The ancient Greek gymnasium was a bastion of physical and intellectual education. Men older than 18 years could use these institutions to train for sports or general fitness. Facilities typically included a stadium, baths, a pool, a palaestra, and areas for playing and training for specific sports.
Festivals and public events sometimes utilized the stadium within for competitive sports, such as races (most notably the stadion), palé (wrestling), pygmachia (boxing), and pankration, along with other kinds of entertainment. With such cultural and educational importance, it was rare for any large city to go without a gymnasium.
In general, men trained completely nude, excluding sports that required otherwise (such as the use of wraps and other boxing equipment in pygmachia). Athletes could train for races within the stadium, swim in the pool, play various ball sports, or practice combat sports in the palaestra. Men were given free access to these utilities partially to encourage participance in religious Panhellenic festivals such as the Olympic Games. Not only did the presence of these institutions encourage social, intellectual, and physical development among young men, but they also provided access to mentorship from more seasoned athletes and coaches. All of these men, trainees and trainers alike, operated under the rule and guidance the gymnasiarch, a figure in charge of all goings on within his gymnasium.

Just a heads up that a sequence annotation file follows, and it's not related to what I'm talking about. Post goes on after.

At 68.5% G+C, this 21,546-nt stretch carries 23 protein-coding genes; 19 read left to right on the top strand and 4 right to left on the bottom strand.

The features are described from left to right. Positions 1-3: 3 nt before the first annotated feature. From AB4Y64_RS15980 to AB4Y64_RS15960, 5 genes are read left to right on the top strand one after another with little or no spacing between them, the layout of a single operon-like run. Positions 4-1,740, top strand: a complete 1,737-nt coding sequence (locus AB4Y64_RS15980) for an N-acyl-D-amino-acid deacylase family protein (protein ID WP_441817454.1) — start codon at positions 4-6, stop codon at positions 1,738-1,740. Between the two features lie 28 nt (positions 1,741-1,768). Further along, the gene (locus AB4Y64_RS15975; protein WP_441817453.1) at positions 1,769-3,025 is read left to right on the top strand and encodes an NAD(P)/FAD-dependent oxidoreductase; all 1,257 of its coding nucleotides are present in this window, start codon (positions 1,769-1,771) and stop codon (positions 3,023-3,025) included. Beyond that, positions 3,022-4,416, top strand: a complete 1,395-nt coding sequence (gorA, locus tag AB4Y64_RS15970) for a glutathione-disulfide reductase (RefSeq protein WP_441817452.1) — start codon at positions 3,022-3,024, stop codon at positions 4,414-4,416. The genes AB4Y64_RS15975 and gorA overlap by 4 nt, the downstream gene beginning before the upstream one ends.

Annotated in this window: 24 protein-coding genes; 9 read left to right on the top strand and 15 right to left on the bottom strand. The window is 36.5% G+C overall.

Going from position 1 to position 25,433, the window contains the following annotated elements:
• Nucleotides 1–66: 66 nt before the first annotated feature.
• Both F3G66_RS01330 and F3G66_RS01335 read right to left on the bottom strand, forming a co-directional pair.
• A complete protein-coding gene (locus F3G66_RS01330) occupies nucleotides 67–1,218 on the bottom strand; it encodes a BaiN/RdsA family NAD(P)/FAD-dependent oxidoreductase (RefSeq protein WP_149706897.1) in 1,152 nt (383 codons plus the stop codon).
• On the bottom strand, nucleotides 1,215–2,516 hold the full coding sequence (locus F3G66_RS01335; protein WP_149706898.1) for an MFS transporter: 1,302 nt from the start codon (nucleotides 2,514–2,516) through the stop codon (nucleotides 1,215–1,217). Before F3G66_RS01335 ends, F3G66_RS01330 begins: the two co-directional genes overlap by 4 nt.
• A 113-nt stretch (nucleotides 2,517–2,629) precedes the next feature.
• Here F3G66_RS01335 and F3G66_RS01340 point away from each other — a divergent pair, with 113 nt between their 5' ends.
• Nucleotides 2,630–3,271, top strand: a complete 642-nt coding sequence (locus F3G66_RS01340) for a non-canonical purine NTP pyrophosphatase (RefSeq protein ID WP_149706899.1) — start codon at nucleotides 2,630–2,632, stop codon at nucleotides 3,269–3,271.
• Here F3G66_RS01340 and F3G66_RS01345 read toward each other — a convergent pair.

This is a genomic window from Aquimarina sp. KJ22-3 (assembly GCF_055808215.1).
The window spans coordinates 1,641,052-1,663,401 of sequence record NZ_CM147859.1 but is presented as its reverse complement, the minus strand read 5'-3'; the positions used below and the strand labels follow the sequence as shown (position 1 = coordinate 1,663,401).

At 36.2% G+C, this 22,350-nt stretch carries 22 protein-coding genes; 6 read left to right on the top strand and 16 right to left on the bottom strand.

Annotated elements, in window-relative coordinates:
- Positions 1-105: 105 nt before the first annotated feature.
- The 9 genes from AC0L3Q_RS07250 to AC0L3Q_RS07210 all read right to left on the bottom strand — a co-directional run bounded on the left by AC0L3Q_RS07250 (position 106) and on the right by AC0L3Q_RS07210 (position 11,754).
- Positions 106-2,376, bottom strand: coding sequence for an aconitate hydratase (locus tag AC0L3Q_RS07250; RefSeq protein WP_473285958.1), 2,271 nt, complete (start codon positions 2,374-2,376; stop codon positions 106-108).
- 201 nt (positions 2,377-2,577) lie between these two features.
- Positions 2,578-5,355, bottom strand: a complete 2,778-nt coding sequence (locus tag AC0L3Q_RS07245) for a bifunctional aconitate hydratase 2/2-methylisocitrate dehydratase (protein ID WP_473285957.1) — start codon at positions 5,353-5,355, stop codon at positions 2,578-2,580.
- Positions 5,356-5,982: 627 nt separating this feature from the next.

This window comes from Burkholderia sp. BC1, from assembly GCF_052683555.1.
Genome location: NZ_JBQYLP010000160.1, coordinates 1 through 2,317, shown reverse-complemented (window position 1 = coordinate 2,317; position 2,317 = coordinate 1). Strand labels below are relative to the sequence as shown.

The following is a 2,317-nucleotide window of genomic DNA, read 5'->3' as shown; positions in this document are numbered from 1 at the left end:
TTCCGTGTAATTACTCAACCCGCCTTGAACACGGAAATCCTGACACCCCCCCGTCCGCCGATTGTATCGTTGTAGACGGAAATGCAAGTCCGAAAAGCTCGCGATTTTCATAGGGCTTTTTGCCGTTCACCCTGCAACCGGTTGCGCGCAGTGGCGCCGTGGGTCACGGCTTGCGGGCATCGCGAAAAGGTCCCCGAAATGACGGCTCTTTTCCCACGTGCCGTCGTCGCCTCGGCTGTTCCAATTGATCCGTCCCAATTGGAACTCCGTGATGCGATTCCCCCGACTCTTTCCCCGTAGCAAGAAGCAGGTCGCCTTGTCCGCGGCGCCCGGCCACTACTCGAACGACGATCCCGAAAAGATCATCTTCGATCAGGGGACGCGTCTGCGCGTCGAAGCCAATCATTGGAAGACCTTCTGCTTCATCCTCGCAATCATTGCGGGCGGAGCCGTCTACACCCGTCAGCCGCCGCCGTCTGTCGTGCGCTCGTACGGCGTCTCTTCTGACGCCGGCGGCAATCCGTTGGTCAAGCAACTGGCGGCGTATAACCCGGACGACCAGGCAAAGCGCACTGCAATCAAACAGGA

The palaestra inside these gymnasiums would have featured an area for the skamma, a section of softened earth used for the three combat sports. While these may have been exclusive to palaestra, they may have been featured inside the gymnasium court as well, though this is difficult to determine archaeologically due to the temporary nature of these rings.
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Sacks, D., Murray, O., & Bunson, M. (1995). Encyclopedia of the ancient Greek world. New York: Facts on File.
Smith, W., Wayte, W., & Marindin, G. E. (1890). A dictionary of Greek and Roman antiquities. London: J. Murray.